Why it matters: While the researchers at MIT, the National Institutes of Health and the University of Rochester didn't resolve the question of whether color is universal or shaped by individual cultures, their research suggests across languages the naming colors depends on how useful it is in communicating.

Interesting note: The researchers also compared the naming of colors in Tsimane' — a language spoken by the non-industrialized, indigenous Amazonian Tsimane' people — to colors for objects in English and Bolivian-Spanish. They discovered the Tsimane' were less likely to use color in reference to familiar objects compared to English and Spanish speakers, which seems to indicate the use of color for natural objects may not be as important to the Tsimane' people as it is for people in more industrialized parts of the world. "Industrialization, which creates objects distinguishable solely based on color, increases color usefulness," the researchers wrote.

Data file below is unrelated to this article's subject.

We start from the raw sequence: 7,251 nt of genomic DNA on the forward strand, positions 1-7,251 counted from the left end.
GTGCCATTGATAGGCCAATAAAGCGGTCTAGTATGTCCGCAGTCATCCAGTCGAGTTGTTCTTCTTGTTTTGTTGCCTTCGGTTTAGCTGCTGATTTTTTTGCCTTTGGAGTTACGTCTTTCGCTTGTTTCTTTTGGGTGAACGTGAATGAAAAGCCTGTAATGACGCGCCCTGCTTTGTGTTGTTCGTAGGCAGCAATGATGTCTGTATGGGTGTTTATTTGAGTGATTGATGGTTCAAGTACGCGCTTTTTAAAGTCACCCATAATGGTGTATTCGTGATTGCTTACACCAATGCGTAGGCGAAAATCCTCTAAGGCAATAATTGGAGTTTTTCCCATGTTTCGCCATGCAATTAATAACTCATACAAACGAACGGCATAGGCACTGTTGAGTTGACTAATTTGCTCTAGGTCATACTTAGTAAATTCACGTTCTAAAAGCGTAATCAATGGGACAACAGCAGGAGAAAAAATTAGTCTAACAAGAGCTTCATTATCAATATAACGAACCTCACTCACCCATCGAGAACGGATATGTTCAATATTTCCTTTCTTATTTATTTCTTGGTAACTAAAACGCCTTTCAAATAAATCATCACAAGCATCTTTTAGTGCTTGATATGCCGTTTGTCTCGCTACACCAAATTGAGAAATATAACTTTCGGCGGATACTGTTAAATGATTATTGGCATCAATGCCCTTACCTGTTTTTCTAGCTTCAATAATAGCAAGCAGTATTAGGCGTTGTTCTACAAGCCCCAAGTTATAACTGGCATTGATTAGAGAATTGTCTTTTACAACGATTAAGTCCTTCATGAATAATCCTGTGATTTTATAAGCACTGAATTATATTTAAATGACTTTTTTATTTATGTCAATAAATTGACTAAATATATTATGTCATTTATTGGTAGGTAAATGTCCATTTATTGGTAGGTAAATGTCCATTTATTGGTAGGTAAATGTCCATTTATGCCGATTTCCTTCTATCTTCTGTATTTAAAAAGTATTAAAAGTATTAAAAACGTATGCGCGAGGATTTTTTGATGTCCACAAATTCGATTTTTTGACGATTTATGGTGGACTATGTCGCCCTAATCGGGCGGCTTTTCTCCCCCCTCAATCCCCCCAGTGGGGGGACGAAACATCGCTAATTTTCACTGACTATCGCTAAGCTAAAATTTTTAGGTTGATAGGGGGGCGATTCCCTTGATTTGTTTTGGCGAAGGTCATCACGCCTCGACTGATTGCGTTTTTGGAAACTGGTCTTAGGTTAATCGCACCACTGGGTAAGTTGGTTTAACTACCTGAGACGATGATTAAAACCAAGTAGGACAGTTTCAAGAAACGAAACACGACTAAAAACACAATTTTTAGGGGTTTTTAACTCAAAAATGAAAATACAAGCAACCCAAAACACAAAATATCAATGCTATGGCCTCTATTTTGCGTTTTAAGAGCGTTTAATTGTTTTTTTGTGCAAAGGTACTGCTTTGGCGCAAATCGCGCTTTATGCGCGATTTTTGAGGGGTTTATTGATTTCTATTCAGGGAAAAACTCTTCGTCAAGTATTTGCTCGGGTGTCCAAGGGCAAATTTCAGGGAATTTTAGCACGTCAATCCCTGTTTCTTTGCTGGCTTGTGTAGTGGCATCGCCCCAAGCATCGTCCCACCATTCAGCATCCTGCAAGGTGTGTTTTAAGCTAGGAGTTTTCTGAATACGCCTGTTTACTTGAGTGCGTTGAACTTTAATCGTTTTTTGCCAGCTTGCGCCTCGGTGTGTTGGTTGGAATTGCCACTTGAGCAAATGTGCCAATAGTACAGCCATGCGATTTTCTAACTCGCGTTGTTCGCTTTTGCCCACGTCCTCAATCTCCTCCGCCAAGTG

Go deeper: The researchers say they are going to repeat the experiment with populations that live in different colored landscapes like snowy or desert regions. The Atlantic notes some limitations of the study: in some languages color conveys something other than hue (for example, calling a banana green indicates it is unripe) and "most languages don't have a single term for the concept of color" which could make it difficult to replicate the study across cultures.

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This new device could someday cool your smartphone

Flexible cooling device made by UCLA engineers. Photo: UCLA Engineering

Researchers from UCLA and SRI International have developed a flexible, lightweight, cooling system that — if it can be mass-produced cost-effectively —could become a competitive cooling technology for small devices.